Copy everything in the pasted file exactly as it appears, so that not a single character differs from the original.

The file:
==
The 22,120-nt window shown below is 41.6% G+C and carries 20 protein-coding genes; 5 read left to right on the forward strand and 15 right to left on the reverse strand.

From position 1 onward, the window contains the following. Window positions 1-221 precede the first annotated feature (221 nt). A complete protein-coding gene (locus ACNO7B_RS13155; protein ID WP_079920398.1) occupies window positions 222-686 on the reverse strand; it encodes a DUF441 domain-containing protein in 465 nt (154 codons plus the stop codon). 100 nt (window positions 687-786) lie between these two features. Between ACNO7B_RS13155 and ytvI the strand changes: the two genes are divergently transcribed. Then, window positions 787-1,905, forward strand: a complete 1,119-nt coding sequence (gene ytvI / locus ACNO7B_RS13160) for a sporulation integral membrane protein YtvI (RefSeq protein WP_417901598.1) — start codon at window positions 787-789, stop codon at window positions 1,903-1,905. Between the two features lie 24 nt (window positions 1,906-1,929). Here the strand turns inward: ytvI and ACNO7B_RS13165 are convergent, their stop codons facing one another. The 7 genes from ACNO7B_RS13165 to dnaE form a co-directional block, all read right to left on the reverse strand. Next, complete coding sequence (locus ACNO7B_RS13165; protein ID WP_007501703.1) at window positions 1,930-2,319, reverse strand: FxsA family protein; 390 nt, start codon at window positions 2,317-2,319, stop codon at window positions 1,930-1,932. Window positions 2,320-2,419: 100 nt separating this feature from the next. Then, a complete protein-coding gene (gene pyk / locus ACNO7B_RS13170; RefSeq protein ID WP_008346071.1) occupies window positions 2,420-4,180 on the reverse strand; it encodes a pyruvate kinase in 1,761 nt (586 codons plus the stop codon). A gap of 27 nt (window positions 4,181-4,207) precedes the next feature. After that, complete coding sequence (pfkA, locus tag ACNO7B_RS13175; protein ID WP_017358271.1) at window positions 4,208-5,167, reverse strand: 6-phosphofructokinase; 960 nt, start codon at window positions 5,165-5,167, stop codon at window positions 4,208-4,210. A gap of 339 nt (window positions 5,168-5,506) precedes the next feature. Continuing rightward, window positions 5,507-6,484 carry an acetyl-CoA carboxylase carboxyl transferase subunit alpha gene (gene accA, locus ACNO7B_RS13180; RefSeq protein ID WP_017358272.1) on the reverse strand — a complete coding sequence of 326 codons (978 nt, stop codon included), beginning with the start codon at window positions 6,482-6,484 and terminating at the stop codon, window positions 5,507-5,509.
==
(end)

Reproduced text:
The 22,120-nt window shown below is 41.6% G+C and carries 20 protein-coding genes; 5 read left to right on the forward strand and 15 right to left on the reverse strand.

From position 1 onward, the window contains the following. Window positions 1-221 precede the first annotated feature (221 nt). A complete protein-coding gene (locus ACNO7B_RS13155; protein ID WP_079920398.1) occupies window positions 222-686 on the reverse strand; it encodes a DUF441 domain-containing protein in 465 nt (154 codons plus the stop codon). 100 nt (window positions 687-786) lie between these two features. Between ACNO7B_RS13155 and ytvI the strand changes: the two genes are divergently transcribed. Then, window positions 787-1,905, forward strand: a complete 1,119-nt coding sequence (gene ytvI / locus ACNO7B_RS13160) for a sporulation integral membrane protein YtvI (RefSeq protein WP_417901598.1) — start codon at window positions 787-789, stop codon at window positions 1,903-1,905. Between the two features lie 24 nt (window positions 1,906-1,929). Here the strand turns inward: ytvI and ACNO7B_RS13165 are convergent, their stop codons facing one another. The 7 genes from ACNO7B_RS13165 to dnaE form a co-directional block, all read right to left on the reverse strand. Next, complete coding sequence (locus ACNO7B_RS13165; protein ID WP_007501703.1) at window positions 1,930-2,319, reverse strand: FxsA family protein; 390 nt, start codon at window positions 2,317-2,319, stop codon at window positions 1,930-1,932. Window positions 2,320-2,419: 100 nt separating this feature from the next. Then, a complete protein-coding gene (gene pyk / locus ACNO7B_RS13170; RefSeq protein ID WP_008346071.1) occupies window positions 2,420-4,180 on the reverse strand; it encodes a pyruvate kinase in 1,761 nt (586 codons plus the stop codon). A gap of 27 nt (window positions 4,181-4,207) precedes the next feature. After that, complete coding sequence (pfkA, locus tag ACNO7B_RS13175; protein ID WP_017358271.1) at window positions 4,208-5,167, reverse strand: 6-phosphofructokinase; 960 nt, start codon at window positions 5,165-5,167, stop codon at window positions 4,208-4,210. A gap of 339 nt (window positions 5,168-5,506) precedes the next feature. Continuing rightward, window positions 5,507-6,484 carry an acetyl-CoA carboxylase carboxyl transferase subunit alpha gene (gene accA, locus ACNO7B_RS13180; RefSeq protein ID WP_017358272.1) on the reverse strand — a complete coding sequence of 326 codons (978 nt, stop codon included), beginning with the start codon at window positions 6,482-6,484 and terminating at the stop codon, window positions 5,507-5,509.